The Brazilian rainbow boa (Epicrates cenchria) is a beautiful boa that is popular for its unique scales. If you are considering one for a pet, you may be wondering how to safely handle a Brazilian rainbow boa.
Brazilian rainbow boas are easy to handle if you understand snakes. Pick them up with confidence and let them hang onto you.
Most Brazilian rainbow boas are a bit nippy and defensive as babies. This is pretty typical for young snakes since they are common targets for predators.
They become calmer as they age. Adult rainbow boas are typically curious. Most snakes will enjoy looking around during handling.
If your snake has never been handled or had a bad experience with a previous owner, it may be very defensive.
This could be shown by striking and biting. Adult snakes can be calmed down with patient handling. Mind you, some animals may just prefer to be left alone.
It is a good idea to at least teach them that they will not be harmed by handling. This will make cleaning and vet visits less stressful for both of you.
How to Handle a Brazilian Rainbow Boa
The first step before you handle a rainbow boa is to make sure your hands are clean. You want to get rid of any scents so your snake doesn’t mistake you for a meal.
Next, open the enclosure and get ready to pick up your snake. If you are doing hook training, be sure to touch the snake to let it know that this is a handling session.
Snake hooks are also a great tool for very defensive snakes. Pick up your snake with a hook under the middle of the body or by getting your hand under the body and lifting it out.
Make sure you don’t squeeze the snake or make it feel restricted. This can make a snake panic since it thinks you will try to eat it.
One great tip is to place the snake on your hand or arm that you are holding very still. If your arm is still, your snake may feel like you are a tree branch and feel safer.
Gently guide your snake and keep its head away from your face until you are sure it will not bite. Keep handling sessions short, under 5 minutes at first.
Watch for signs your snake is getting upset, like curling into an ‘S’ or ceasing any exploration.
This is a sign your snake needs to go back into the enclosure. Most Brazilian rainbow boas will not want to be handled for more than about 10 minutes at a time even if they like the chance to explore.
If your snake is very nippy, you can wear gloves to handle it. Being confident with your snake will help make them less defensive.
If you have an adult that was never handled, you will need to take the time to teach the snake that you will not hurt it.
Animals that have never been handled may associate the enclosure opening with a meal. They may think that they need to grab their meal as soon as you open the enclosure.
Your snake may also be a bit scared if it is not used to being touched. Most animals will calm down when you take them out of the enclosure.
Try a snake hook and wear gloves. Many snakes will calm down if you set them on your arm and let them explore.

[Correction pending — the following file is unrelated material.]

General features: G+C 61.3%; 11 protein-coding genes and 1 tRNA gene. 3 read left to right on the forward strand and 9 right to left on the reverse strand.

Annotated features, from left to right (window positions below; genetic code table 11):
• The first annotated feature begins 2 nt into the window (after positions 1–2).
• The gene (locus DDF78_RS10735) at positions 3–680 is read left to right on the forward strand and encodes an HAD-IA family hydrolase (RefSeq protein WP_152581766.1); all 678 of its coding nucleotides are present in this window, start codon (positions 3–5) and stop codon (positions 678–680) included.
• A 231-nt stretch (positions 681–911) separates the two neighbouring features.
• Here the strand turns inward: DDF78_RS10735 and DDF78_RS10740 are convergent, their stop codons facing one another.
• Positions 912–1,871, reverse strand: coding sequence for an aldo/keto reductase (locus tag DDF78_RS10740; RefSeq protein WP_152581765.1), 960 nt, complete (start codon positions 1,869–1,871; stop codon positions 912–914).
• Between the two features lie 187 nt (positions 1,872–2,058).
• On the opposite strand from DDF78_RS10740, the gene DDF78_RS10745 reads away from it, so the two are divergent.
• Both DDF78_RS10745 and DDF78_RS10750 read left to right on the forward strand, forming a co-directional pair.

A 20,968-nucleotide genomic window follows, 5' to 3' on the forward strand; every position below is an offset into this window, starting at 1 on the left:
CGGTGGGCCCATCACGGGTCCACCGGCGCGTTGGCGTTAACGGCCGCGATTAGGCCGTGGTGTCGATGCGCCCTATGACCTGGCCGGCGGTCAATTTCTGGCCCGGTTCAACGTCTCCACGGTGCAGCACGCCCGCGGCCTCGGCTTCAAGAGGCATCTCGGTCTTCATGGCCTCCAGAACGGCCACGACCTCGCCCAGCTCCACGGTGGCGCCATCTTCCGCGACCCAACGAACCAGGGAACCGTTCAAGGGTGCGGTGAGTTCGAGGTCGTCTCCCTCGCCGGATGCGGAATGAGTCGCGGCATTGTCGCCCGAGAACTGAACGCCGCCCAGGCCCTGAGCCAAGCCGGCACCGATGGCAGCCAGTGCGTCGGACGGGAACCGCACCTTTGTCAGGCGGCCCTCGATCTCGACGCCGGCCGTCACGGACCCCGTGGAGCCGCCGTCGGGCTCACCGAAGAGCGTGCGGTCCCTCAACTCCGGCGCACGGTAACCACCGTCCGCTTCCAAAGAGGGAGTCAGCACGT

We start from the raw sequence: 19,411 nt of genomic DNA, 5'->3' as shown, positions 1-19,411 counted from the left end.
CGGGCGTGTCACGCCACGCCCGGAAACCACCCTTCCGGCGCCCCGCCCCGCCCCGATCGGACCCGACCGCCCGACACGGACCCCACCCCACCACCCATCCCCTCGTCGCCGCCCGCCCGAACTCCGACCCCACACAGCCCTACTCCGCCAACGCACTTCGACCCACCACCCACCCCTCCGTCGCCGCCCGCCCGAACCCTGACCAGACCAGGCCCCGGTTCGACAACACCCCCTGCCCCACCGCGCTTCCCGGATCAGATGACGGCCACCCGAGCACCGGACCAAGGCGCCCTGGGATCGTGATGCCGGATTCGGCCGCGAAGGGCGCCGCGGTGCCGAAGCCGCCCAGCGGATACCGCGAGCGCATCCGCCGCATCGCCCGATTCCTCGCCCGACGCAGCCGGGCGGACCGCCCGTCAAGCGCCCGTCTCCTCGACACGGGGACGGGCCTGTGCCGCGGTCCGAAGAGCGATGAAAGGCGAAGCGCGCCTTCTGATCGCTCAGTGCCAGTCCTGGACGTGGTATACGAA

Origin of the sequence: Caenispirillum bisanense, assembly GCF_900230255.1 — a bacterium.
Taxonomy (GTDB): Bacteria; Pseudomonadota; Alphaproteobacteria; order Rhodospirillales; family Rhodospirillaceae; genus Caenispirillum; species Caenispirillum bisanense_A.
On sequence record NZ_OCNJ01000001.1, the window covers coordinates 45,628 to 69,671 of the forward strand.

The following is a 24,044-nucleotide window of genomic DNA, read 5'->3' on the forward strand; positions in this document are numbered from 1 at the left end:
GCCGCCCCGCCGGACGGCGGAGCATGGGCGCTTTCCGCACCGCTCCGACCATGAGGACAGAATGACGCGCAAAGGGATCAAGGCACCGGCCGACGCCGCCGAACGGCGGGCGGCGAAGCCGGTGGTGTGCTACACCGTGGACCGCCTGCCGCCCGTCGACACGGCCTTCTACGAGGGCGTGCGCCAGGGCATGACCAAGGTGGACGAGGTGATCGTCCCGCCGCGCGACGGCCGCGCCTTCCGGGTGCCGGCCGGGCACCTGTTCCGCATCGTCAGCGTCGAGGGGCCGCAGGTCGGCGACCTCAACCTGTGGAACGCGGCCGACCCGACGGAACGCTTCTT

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If they are still trying to bite, your snake may not be used to human scent. Put a lightly worn piece of clothing in the enclosure and work with your snake once a week.
Be sure you do not put back a snake that is biting you. This will teach the snake that biting will not get it returned to the enclosure.
You should be sure to monitor for signs of stress. Brazilian rainbow boas will go on feeding strikes if they are stressed. If your snake gets stressed, be sure to leave them alone for at least a week or two.
Only go into the enclosure to clean, replace the water, and feed the snake. Giving your snake time to relax will help it learn to trust you more.
What to Do if Your Brazilian Rainbow Boa Bites You
Bites are part of life when you are trying to get a snake to tame down. Brazilian rainbow boas can’t do much damage to you.
They may draw blood but it is similar to a cat scratch in the pain and level of care a wound would need. The most important step if your snake bites you is to stay calm.
Most bites are defensive, so your snake will likely release you quickly. If it does not, be sure not to jerk back or try to pull the snake off.
This can break its jaws or teeth and possibly kill the snake.
You can drip cold water on the snake to get it to let you go. Once it does, handle it for a bit longer before putting it away.
You do not want to teach the snake that biting you will get it put back into its home. It will start biting you whenever it wants to go back.
Make sure you clean the wound out. A bandage and some antibiotic ointment will help prevent any infections.
If your snake bites often, wear thick gloves and be sure to give it plenty of time to relax. Only open its enclosure for essential tasks like cleaning and misting.
Brazilian rainbow boas are not typically aggressive snakes. Handling them is similar to handling other species.
They can be nippy as babies, but most animals will tame down with time and patience.
If you have any experience, be sure to leave a comment below. If you have any questions, feel free to ask.